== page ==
0010264 }
0010265 
0010266 #ifndef notdef
0010267 PUBLIC int eth_get_stat(eth_port, eth_stat)
0010268 eth_port_t *eth_port;
0010269 eth_stat_t *eth_stat;
eth_get_stat()

eth_get_stat(eth_port, eth_stat) sends a message to the ethernet task requesting the statistics for the ethernet port eth_port, eth_get_stat()'s first parameter. If successful, the ethernet task fills in the fields of the struct eth_stat_t eth_stat, eth_get_stat()'s second parameter.

eth_get_stat() is called only from eth_ioctl() in response to an NWIOGETHSTAT request.


0010270 {
0010271          acc_t *acc;
0010272          int result;
0010273          message mess, mlocked;
0010274 
The format of the message that eth_get_stat() sends to the ethernet task is as follows (from src/kernel/dp8390.c):


* m_type DL_PORT DL_PROC DL_COUNT DL_MODE DL_ADDR

* |------------|----------|---------|----------|---------|---------|
* | DL_GETSTAT | port nr | proc nr | | | address |
* |------------|----------|---------|----------|---------|---------|






0010275          mess.m_type= DL_GETSTAT;
0010276          mess.DL_PORT= eth_port->etp_osdep.etp_port;
0010277          mess.DL_PROC= this_proc;
0010278          mess.DL_ADDR= (char *)eth_stat;
nwio_ethstat_t

The nwio_ethstat struct is used by the ethernet driver to report statistics.

typedef struct nwio_ethstat

{
ether_addr_t nwes_addr;
eth_stat_t nwes_stat;
} nwio_ethstat_t;
ether_addr_t nwes_addr:

The ethernet address of an ethernet port.

eth_stat_t nwes_stat:

typedef struct eth_stat

{
unsigned long ets_recvErr, /* # receive errors */
ets_sendErr, /* # send error */
ets_OVW, /* # buffer overwrite warnings,
(packets arrive faster than
can be processed) */
ets_CRCerr, /* # crc errors of read */
ets_frameAll, /* # frames not alligned (# bits
not a mutiple of 8) */
ets_missedP, /* # packets missed due to too
slow packet processing */
ets_packetR, /* # packets received */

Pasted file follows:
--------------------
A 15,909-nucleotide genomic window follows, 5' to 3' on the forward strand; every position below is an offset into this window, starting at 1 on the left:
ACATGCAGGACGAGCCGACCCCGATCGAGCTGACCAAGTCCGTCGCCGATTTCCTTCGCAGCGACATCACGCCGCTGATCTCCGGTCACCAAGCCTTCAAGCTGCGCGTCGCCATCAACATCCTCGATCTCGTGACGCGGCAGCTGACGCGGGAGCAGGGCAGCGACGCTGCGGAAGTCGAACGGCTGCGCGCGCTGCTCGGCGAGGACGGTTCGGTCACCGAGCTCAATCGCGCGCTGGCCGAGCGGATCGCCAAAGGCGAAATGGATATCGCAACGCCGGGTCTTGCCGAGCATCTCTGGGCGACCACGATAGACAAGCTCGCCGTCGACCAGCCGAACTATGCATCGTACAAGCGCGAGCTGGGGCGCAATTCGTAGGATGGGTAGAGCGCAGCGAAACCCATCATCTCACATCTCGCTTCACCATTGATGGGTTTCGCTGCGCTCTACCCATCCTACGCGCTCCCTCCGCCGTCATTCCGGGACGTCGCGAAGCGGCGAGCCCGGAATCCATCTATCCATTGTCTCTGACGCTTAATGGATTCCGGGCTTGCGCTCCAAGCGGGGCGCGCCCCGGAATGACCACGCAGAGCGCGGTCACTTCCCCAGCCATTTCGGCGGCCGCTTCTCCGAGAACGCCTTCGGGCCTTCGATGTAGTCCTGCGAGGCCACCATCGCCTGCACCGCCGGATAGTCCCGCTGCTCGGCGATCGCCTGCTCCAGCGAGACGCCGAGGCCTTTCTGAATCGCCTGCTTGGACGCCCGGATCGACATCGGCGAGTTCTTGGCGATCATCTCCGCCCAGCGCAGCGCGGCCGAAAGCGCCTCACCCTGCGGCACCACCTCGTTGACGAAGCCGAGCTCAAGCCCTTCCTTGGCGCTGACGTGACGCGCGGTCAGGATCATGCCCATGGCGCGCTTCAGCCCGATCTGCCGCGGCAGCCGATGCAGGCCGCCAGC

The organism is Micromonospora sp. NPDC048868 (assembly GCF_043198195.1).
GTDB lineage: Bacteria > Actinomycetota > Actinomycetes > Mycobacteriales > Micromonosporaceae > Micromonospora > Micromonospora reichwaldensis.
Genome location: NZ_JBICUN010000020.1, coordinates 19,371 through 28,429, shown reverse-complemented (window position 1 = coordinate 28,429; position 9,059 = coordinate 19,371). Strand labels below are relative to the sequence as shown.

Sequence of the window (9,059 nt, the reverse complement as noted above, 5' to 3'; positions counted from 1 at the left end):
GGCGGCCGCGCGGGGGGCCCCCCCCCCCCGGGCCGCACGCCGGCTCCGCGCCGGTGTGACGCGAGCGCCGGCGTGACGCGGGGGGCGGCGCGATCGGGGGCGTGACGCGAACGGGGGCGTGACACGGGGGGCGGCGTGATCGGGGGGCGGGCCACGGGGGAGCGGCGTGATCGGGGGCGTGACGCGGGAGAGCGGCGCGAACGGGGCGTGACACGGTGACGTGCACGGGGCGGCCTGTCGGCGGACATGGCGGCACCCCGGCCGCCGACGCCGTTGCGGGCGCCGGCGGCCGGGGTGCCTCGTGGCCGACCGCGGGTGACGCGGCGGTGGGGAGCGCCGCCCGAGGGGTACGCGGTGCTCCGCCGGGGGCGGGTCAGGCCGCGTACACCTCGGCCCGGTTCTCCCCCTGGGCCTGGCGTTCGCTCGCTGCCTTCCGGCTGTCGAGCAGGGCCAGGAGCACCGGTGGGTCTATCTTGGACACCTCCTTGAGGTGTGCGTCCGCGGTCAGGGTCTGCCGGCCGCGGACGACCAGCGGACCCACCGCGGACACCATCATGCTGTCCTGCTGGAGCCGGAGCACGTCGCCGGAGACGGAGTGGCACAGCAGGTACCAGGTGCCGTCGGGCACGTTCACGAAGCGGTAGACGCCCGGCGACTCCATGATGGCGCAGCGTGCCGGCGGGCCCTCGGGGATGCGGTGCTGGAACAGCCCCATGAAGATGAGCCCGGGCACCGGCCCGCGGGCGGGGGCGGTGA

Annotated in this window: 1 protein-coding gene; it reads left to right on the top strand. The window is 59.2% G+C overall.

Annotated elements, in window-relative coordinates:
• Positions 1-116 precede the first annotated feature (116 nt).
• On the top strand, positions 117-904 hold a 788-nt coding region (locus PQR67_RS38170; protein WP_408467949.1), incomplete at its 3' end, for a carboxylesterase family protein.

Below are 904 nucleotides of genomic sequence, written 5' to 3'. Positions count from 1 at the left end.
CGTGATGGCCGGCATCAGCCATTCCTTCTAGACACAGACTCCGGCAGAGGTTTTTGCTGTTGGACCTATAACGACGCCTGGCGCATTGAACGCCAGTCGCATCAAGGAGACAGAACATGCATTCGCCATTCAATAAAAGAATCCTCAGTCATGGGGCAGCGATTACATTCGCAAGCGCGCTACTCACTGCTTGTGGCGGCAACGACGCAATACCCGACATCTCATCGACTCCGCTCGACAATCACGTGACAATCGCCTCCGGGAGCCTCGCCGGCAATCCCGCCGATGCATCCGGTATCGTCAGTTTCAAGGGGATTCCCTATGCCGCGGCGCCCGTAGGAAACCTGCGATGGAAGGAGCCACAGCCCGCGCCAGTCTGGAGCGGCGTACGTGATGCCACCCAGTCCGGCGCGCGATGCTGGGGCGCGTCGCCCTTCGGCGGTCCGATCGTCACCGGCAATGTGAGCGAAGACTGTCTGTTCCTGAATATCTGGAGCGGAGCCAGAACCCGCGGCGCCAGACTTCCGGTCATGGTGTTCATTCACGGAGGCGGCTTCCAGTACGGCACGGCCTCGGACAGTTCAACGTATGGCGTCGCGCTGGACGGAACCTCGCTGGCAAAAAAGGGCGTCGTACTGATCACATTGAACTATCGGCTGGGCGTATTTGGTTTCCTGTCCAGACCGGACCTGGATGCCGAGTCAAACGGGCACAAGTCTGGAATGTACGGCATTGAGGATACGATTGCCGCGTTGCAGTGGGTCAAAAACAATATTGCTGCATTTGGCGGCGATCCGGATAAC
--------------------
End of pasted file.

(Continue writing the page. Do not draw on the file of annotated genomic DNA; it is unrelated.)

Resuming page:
ets_packetT, /* # packets transmitted */
ets_transDef, /* # transmission defered (there
was a transmission of an
other station in progress */
ets_collision, /* # collissions */
ets_transAb, /* # transmissions aborted due
to accesive collisions */
ets_carrSense, /* # carrier sense lost */
ets_fifoUnder, /* # fifo underruns (processor
is too busy) */
ets_fifoOver, /* # fifo overruns (processor is
too busy) */
ets_CDheartbeat, /* # times unable to transmit
collision signal */
ets_OWC; /* # times out of window
collision */
} eth_stat_t;



0010279 
0010280          for (;;)
The first attempt to send a message may not be successful due to deadlock. Continue to attempt to send the message until deadlock does not occur.


0010281          {
0010282                   result= send(eth_port->etp_osdep.etp_task, &mess);
The message just built is sent to the ethernet task (driver). The response to this message is handled on line 10293.

Click here for a detailed description of the Minix message system.


0010283                   if (result != ELOCKED)
0010284                            break;
If this point in the code is reached, the message was blocked by a message sent by the ethernet task to the network service. Call eth_rec() to handle the message.


0010285                   result= receive(eth_port->etp_osdep.etp_task, &mlocked);
Receive the message that caused the deadlock.

Click here for a detailed description of the Minix message system.


0010286                   assert(result == OK);
0010287 
0010288                   compare(mlocked.m_type, ==, DL_TASK_REPLY);
If the message is not of type DL_TASK_REPLY, there's a problem. The ethernet task sends only DL_TASK_REPLY and DL_INIT_REPL messages and the only time that the ethernet task sends DL_INIT_REPL messages is in response to a DL_INIT message.


compare()


compare is #define'd in inet/generic/assert.h:

#define compare(a,t,b) (!((a) t (b)) ? bad_compare(this_file, __LINE__, \
(a), #a " " #t " " #b, (b)) : (void) 0)

and bad_compare() is defined in inet/inet.c.

If the relationship between the 3 arguments in compare() does not hold, some debugging output is emitted and then Minix is terminated.

For example, if compare(result, >=, 0) is called and result (the first argument) is -1, Minix will be terminated.


0010289                   eth_rec(&mlocked);
Any deadlocked messages are handled first. If the message in response to the send() on line 10282 is meaningful (i.e., a DL_PACK_SEND or DL_PACK_RECV message), the response message will also be handled by eth_rec().


eth_rec()